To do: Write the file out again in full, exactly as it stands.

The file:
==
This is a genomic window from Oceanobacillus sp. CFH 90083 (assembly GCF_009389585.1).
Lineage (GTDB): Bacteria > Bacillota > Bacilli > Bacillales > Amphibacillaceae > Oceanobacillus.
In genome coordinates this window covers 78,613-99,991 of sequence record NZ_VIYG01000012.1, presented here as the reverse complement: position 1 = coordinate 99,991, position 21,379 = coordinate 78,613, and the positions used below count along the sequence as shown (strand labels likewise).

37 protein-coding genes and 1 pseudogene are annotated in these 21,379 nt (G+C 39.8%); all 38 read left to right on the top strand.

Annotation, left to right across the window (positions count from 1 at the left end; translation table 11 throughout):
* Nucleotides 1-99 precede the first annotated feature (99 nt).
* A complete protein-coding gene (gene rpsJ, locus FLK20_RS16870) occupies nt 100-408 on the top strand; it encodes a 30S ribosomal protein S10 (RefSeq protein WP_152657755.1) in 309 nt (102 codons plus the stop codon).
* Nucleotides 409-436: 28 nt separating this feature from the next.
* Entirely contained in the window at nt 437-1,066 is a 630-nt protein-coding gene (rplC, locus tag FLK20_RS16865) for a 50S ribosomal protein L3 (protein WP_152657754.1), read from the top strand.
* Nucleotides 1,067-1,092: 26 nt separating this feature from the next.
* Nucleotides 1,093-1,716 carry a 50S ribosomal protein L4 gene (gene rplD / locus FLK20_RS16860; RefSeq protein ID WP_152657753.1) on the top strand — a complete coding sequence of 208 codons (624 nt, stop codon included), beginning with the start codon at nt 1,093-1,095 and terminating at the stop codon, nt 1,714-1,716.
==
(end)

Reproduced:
This is a genomic window from Oceanobacillus sp. CFH 90083 (assembly GCF_009389585.1).
Lineage (GTDB): Bacteria > Bacillota > Bacilli > Bacillales > Amphibacillaceae > Oceanobacillus.
In genome coordinates this window covers 78,613-99,991 of sequence record NZ_VIYG01000012.1, presented here as the reverse complement: position 1 = coordinate 99,991, position 21,379 = coordinate 78,613, and the positions used below count along the sequence as shown (strand labels likewise).

37 protein-coding genes and 1 pseudogene are annotated in these 21,379 nt (G+C 39.8%); all 38 read left to right on the top strand.

Annotation, left to right across the window (positions count from 1 at the left end; translation table 11 throughout):
* Nucleotides 1-99 precede the first annotated feature (99 nt).
* A complete protein-coding gene (gene rpsJ, locus FLK20_RS16870) occupies nt 100-408 on the top strand; it encodes a 30S ribosomal protein S10 (RefSeq protein WP_152657755.1) in 309 nt (102 codons plus the stop codon).
* Nucleotides 409-436: 28 nt separating this feature from the next.
* Entirely contained in the window at nt 437-1,066 is a 630-nt protein-coding gene (rplC, locus tag FLK20_RS16865) for a 50S ribosomal protein L3 (protein WP_152657754.1), read from the top strand.
* Nucleotides 1,067-1,092: 26 nt separating this feature from the next.
* Nucleotides 1,093-1,716 carry a 50S ribosomal protein L4 gene (gene rplD / locus FLK20_RS16860; RefSeq protein ID WP_152657753.1) on the top strand — a complete coding sequence of 208 codons (624 nt, stop codon included), beginning with the start codon at nt 1,093-1,095 and terminating at the stop codon, nt 1,714-1,716.